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Vol. 25. Issue 6.
Pages 357-360 (November - December 2019)
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Vol. 25. Issue 6.
Pages 357-360 (November - December 2019)
Letter to the Editor
DOI: 10.1016/j.pulmoe.2019.07.012
Open Access
Relationship between dyspnea/oxygen saturation and leg discomfort/6-minute walking distance in patients with COPD participating in pulmonary rehabilitation
Lília Maia Santos
Corresponding author

Corresponding author at: Serviço de Pneumologia A, Centro Hospitalar e Universitário de Coimbra, Praceta Prof. Mota Pinto, 3000-075 Coimbra, Portugal.
Pneumology Department, Hospitais da Universidade de Coimbra, Centro Hospitalar e Universitário de Coimbra, Coimbra, Portugal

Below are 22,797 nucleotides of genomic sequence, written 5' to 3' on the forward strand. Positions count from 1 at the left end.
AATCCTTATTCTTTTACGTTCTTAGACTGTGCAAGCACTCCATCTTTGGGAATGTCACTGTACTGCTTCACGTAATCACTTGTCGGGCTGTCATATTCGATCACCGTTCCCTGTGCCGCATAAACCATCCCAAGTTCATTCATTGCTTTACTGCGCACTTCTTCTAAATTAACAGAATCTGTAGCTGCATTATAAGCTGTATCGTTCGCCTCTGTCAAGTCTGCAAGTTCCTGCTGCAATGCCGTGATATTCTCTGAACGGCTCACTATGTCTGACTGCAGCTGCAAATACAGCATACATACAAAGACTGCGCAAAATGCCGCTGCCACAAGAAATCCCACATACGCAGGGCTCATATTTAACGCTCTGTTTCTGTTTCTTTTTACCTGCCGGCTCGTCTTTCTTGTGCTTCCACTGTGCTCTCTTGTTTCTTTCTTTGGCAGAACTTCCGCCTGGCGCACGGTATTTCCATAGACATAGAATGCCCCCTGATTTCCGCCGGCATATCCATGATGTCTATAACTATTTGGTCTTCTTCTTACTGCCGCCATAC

Paula Inês Pedro
Pneumology Department, Hospital Garcia de Orta, Almada, Portugal
Ana Dias
Pneumology Department, Hospital Pulido Valente, Centro Hospitalar Universitário Lisboa Norte, Lisboa, Portugal
Cristina Braço Forte
Pneumology Department, Hospital São Bernardo, Centro Hospitalar de Setúbal, Setúbal, Portugal
Paula Raposo
Pneumology Department, Hospital Pulido Valente, Centro Hospitalar Universitário Lisboa Norte, Lisboa, Portugal
Maria Fátima Rodriguesa,b
a Pneumology Department, Hospital Pulido Valente, Centro Hospitalar Universitário Lisboa Norte, Lisboa, Portugal
b Universidade de Lisboa, Faculdade de Medicina, Instituto de Saúde Ambiental (ISAMB), Lisboa, Portugal
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Figures (1)
Tables (1)
Table 1. Baseline characteristics of the subjects.
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Dear Editor,